Tuesday, 25 January, 2022
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EDITORIAL

End Gender-based Violence



Women in Nepal constitute more than 50 per cent of total population. Their strong demographic presence indicates their important role in the overall development process of the nation. Nepal has witnessed increased women empowerment over the years, thanks to the political awareness, education, constitutional arrangement, implementation of pro-women laws and frequent campaigns against female discrimination. Their access to health, education, jobs and decision-making platforms is growing at a satisfactory level. Gender equality has been fundamental for the equitable development of society. The political and legal mechanisms have been created to ensure gender parity. Despite these achievements, women continue to suffer from different problems that constrain their mental, physical, intellectual and economic progress. One such serious issue is violence against women. They are subject to domestic violence, sexual abuse, rape, mental trauma, trafficking, dowry and child marriage, among others.

Violence against women is now pervasive evil inflicting women globally. According to the United Nations, nearly one in three women has been abused in their lifetime. Only one in 10 women approaches the police to get justice. The cases of violence against women rose dramatically during the COVID-19 pandemic, humanitarian crisis, conflicts and climate calamities, states the UN Women report. Nonetheless, gender-based violence can be controlled and the victims are assured justice if we instil confidence into victims, do away with bad social norms and misconceptions and muster support from police, court, political parties and civil societies to this end. Moreover, the women seeking justice and rights should be provided economic and legal backing. It requires collaborative and comprehensive efforts to end gender gender-based violence that takes place at home, office and public places.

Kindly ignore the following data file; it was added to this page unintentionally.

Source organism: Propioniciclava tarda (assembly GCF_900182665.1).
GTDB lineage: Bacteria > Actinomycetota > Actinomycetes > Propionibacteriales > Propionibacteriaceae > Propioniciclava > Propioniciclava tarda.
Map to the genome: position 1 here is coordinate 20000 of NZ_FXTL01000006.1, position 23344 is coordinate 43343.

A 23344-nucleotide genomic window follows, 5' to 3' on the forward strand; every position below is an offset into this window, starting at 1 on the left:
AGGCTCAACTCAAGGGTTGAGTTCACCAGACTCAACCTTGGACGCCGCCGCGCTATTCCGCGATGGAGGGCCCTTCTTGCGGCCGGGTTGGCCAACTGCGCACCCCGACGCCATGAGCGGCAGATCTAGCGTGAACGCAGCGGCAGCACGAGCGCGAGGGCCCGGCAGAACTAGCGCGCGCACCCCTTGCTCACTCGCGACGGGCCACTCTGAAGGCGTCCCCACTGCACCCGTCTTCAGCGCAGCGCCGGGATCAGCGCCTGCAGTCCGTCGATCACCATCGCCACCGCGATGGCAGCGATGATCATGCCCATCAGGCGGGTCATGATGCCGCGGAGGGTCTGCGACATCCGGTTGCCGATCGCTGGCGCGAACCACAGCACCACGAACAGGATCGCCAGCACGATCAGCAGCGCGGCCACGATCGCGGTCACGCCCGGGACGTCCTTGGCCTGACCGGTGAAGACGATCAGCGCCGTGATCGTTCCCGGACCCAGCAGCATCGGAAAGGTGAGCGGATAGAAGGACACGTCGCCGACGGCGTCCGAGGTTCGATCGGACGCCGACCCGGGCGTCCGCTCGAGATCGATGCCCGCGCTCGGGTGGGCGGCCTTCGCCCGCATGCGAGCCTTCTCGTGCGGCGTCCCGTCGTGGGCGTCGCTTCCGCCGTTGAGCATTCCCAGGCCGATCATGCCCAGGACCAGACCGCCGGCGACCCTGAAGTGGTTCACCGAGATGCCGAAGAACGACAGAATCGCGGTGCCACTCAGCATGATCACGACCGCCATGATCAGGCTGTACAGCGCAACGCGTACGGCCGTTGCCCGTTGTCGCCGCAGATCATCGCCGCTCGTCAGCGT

Against this backdrop, Nepal has actively participated in UN-led 16 Days of Activism against Gender-based Violence that began from November 25. It will conclude on December 10 coinciding with the World Human Rights Day. The campaign’s theme is “Orange the World: End Violence against Women Now!” The global drive is expected to generate sufficient amount of consciousness to eradicate all forms of violence and discriminations against women. The campaign falls on Nepali month of Mangsir when the cases of violence against women declines, according to the news report of this daily. However, the overall scenario is not optimistic. Data provided by Nepal Police show that the cases of gender-based violence form around 40 per cent of total crimes occurred from 2017/18 to 2019/20.

Domestic violence alone occupies 77 per cent of the cases related to gender-based violence. The police investigation reveals that majority of predators and victims lack good education but those having higher education have also been involved in violence against women. The efforts to bring the culprits to book often hit a snag as victims hesitate to come forward and present evidences against them owing to the entrenched cultural and societal factors. Some victims fear potential reprisal and conceal the violence against them. As many perpetrators are known individuals or relatives of victims, it becomes tricky to investigate and move the legal process. This requires adopting effective policy to make sure that the victims get justice and lead a decent life thereafter. The ongoing campaign against gender-based violence should be made effective so as to ensure security of women.